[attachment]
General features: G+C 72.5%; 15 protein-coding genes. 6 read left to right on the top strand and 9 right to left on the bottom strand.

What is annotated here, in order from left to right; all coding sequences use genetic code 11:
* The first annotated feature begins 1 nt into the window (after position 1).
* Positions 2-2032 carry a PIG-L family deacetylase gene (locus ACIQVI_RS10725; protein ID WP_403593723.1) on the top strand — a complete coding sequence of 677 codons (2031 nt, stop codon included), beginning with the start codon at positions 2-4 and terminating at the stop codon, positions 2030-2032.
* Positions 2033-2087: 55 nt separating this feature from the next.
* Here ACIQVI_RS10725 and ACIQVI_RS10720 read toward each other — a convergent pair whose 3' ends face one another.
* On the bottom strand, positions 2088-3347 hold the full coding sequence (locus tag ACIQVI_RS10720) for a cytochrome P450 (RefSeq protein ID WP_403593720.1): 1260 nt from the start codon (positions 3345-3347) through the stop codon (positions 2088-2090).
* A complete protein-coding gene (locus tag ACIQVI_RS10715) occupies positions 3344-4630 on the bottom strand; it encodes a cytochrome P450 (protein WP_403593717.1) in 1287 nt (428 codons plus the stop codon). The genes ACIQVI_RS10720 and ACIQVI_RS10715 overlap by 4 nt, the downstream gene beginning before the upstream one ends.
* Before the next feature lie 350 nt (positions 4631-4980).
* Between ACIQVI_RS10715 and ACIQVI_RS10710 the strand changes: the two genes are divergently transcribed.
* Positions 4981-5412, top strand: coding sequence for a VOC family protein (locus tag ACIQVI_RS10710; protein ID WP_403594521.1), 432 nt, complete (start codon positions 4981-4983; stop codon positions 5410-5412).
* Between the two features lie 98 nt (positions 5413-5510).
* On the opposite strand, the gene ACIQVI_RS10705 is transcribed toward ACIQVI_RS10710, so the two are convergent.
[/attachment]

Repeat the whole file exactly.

General features: G+C 72.5%; 15 protein-coding genes. 6 read left to right on the top strand and 9 right to left on the bottom strand.

What is annotated here, in order from left to right; all coding sequences use genetic code 11:
* The first annotated feature begins 1 nt into the window (after position 1).
* Positions 2-2032 carry a PIG-L family deacetylase gene (locus ACIQVI_RS10725; protein ID WP_403593723.1) on the top strand — a complete coding sequence of 677 codons (2031 nt, stop codon included), beginning with the start codon at positions 2-4 and terminating at the stop codon, positions 2030-2032.
* Positions 2033-2087: 55 nt separating this feature from the next.
* Here ACIQVI_RS10725 and ACIQVI_RS10720 read toward each other — a convergent pair whose 3' ends face one another.
* On the bottom strand, positions 2088-3347 hold the full coding sequence (locus tag ACIQVI_RS10720) for a cytochrome P450 (RefSeq protein ID WP_403593720.1): 1260 nt from the start codon (positions 3345-3347) through the stop codon (positions 2088-2090).
* A complete protein-coding gene (locus tag ACIQVI_RS10715) occupies positions 3344-4630 on the bottom strand; it encodes a cytochrome P450 (protein WP_403593717.1) in 1287 nt (428 codons plus the stop codon). The genes ACIQVI_RS10720 and ACIQVI_RS10715 overlap by 4 nt, the downstream gene beginning before the upstream one ends.
* Before the next feature lie 350 nt (positions 4631-4980).
* Between ACIQVI_RS10715 and ACIQVI_RS10710 the strand changes: the two genes are divergently transcribed.
* Positions 4981-5412, top strand: coding sequence for a VOC family protein (locus tag ACIQVI_RS10710; protein ID WP_403594521.1), 432 nt, complete (start codon positions 4981-4983; stop codon positions 5410-5412).
* Between the two features lie 98 nt (positions 5413-5510).
* On the opposite strand, the gene ACIQVI_RS10705 is transcribed toward ACIQVI_RS10710, so the two are convergent.